Gray Television Wants FCC Rule Changes to Strengthen Local News

Gray Television
(Image credit: Gray Television)

WASHINGTON D.C.—In a recent presentation to a FCC commissioner, Gray Television pitched the idea that the economics of local news could be strengthened by a variety of FCC actions, including a ruling on a 2014 proposal to apply retransmission regulations to online video. 

Gray Television counsel Robert M. McDowell made the proposals to FCC Commissioner Nathan Simington and his media advisor, Adam Cassady on May 21. The presentation is available here,

Noting that stations have increased local TV news by 60% since 2003 and that local news provides an extremely important source of information, McDowell argued that “to promote local journalism going forward, the FCC should be considering regulatory initiatives to permit efficient defensive business combinations and to further reduce outdated and counter-productive regulatory burdens that undermine broadcasters’ crucial revenue streams.”

McDowell also noted that “due to quirks in federal copyright law and the FCC’s regulations, online video distributors like Dish Sling, Hulu and YouTube TV currently are not required to negotiate retransmission consent with individual stations,” which reduces the revenue stations get to fund their newsrooms.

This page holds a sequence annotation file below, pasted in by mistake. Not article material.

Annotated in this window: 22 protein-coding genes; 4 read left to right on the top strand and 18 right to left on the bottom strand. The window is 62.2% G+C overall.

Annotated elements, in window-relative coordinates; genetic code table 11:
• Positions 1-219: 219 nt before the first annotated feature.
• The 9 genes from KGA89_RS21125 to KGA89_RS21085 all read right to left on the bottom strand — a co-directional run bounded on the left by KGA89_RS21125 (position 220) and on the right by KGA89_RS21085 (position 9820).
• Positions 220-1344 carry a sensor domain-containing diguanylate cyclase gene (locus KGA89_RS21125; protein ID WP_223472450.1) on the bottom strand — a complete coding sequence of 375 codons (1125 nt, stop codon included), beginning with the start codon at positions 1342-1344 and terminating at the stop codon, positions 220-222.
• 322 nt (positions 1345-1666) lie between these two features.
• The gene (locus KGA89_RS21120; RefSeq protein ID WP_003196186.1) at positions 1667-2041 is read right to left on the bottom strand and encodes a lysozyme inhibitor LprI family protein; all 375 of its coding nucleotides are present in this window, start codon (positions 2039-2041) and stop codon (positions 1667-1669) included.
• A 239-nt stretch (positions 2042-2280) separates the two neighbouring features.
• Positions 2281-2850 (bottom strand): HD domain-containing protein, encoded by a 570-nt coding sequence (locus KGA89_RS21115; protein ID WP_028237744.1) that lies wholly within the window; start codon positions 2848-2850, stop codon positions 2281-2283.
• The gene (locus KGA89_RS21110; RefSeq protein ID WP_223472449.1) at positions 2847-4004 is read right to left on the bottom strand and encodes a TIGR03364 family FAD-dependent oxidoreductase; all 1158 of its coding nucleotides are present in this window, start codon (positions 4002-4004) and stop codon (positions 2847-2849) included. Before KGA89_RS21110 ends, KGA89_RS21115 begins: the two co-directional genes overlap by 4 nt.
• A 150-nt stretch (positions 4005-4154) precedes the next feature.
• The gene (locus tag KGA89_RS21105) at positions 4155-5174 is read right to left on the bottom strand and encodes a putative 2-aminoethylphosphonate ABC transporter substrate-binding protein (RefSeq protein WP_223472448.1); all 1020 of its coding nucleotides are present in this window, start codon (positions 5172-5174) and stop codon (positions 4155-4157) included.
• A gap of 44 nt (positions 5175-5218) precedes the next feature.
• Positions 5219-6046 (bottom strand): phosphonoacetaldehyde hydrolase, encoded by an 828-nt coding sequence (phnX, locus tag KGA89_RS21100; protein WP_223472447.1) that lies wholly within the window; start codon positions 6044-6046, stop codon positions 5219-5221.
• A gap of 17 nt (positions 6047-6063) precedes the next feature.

To rectify this problem, McDowell argued that the FCC could move on a rule making action pending since 2014 that would classify linear online video distributors as MVPDs for retransmission consent purposes. 

MdDowell also pressed for regulatory relief in a number of areas that he contended would strengthen the economic viability of producing expensive local TV news. 

These include: small market duopoly relief; excluding local news from 15% programming limitation for local marketing agreements; expanding the Incubator Program to television with a focus on local news production; and reducing record keeping requirements.

George Winslow

George Winslow is the senior content producer for TV Tech. He has written about the television, media and technology industries for nearly 30 years for such publications as Broadcasting & Cable, Multichannel News and TV Tech. Over the years, he has edited a number of magazines, including Multichannel News International and World Screen, and moderated panels at such major industry events as NAB and MIP TV. He has published two books and dozens of encyclopedia articles on such subjects as the media, New York City history and economics.